Pork, like chicken breasts, is not something I cook very frequently. In my opinion, commercial pork has had the flavor bred out out of it with the fat. The campaign “the other white meat” did not make it popular in my kitchen.
From Wikipedia I found the following history and thought it was interesting.
“Pork. The Other White Meat.” was an advertising slogan developed by advertising agency Bozell, Jacobs, Kenyon & Eckhardt in 1987 for the National Pork Board. The campaign was paid for using a checkoff fee (tax) collected from the initial sale of all pigs and pork products, including imports. In traditional culinary terminology, pork is considered a white meat, but the nutritional studies comparing white and red meat treat pork as red, as does the United States Department of Agriculture.
With a program promoting pork using the slogan as a lean meat to health-conscious consumers, pork sales in the United States rose 20%, reaching $30 billion annually by 1991.
Well, it didn’t work for our household. In fact, we mostly swore off pork as tasteless and dry. Until I discovered sous vide pork tenderloin and chops. Something magical happens in that water bath, a whole new world of cooking opened up. The pork was tender and juicy all the way through.
This chart came from the site Serious Eats, you can click here to see the original recipe.
Recommended Sous Vide Pork Tenderloin Temperatures
|Temp and Time||Doneness||Result|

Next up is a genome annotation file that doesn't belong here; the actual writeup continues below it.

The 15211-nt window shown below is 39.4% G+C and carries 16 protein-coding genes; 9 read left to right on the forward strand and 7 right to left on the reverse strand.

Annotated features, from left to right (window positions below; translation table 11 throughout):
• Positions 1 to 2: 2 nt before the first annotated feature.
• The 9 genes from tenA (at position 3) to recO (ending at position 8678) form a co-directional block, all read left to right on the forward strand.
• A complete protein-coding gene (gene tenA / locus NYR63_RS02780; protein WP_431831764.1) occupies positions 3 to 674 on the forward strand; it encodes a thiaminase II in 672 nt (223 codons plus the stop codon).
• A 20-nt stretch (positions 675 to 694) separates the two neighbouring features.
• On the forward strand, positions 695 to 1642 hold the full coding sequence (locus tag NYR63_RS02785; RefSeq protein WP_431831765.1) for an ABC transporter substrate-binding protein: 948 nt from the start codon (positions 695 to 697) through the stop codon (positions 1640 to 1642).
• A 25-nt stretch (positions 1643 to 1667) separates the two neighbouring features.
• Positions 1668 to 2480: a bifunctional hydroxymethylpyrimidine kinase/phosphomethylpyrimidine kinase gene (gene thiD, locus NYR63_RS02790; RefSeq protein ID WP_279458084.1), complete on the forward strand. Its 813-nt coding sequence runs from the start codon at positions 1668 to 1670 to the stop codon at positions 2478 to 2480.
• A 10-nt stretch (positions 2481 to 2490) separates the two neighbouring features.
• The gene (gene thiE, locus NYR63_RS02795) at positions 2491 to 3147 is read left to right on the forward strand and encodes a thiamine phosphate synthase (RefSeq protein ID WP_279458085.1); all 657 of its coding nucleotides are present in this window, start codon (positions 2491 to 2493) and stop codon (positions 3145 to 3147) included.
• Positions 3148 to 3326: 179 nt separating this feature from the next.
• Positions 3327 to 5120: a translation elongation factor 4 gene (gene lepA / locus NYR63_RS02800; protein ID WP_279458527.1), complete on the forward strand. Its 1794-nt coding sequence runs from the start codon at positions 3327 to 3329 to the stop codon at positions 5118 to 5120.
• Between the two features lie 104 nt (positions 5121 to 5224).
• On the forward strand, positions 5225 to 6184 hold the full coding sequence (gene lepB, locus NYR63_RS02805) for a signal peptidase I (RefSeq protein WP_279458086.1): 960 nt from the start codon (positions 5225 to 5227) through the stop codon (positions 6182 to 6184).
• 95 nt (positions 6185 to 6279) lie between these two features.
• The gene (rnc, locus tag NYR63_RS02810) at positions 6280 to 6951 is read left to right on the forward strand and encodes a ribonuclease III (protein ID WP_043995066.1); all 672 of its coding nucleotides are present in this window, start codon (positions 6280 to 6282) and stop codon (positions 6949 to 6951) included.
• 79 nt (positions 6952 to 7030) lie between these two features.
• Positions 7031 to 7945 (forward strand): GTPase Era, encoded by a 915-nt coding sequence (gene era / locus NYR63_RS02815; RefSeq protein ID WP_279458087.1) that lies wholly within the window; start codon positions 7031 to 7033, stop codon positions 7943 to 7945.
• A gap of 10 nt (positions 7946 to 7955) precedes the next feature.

|130°F/54°C for 1 to 4 hours||Medium-rare||Buttery-tender; very juicy|
|140°F/60°C for 1 to 4 hours||Medium||Firm but still tender; moderately juicy|
|150°F/66°C for 1 to 4 hours||Medium-well||Fully firm; moderately juicy|
|160°F/71°C for 1 to 4 hours||Well-done||Dry, with a firm, tacky texture|
I used 140 degrees F and cooked the tenderloins for 2 hours. To finish I have both browned them in a cast iron skillet on high heat, and used a hot BBQ. Both were delicious.
And done the browning on a very hot BBG grill.
In all cases the pork was tender and juicy.
I served the pork with a fruit salsa on the side. You could also brush it with your favorite BBQ sauce while on the BBQ to further caramelize the outside.
- 1 -2 pork tenderloins
- Favorite rub
- Vacuum sealer or good quality ziplock freezer bags
- Sous Vide machine
- Cast iron skillet or BBQ
- Preheat the water in your pot (I use a large stockpot) to the desired temperature with the sour vide machine
- Rub the pork with your desired seasoning. I used my home made fennel spice rub once and a purchased rub the second time.
- Seal in a vacuum bag on the moist setting. Or place in a large freezer zip log bag.
- Once your water has heated to the desired temperature, place the pork in the water. If using a freezer bag, slowly lower the bag into the water, as you go you will displace the air in the top of the bag (be careful not to let any water get into the bag), once the air has been displaced, seal the bag.
- When cooked for the desired length of time, remove the bag from the water bath. If not using immediately, cool the sealed bag with the pork tenderloin in a cold water bath for an hour before refrigerating.
- If cooking immediately, heat your BBQ or a cast iron skillet on high heat. Add a little oil (grape seed recommended) to the pan and brown the pork before serving. Don’t worry, it will brown up nicely, it doesn’t look very appetizing when you first remove it from the bag.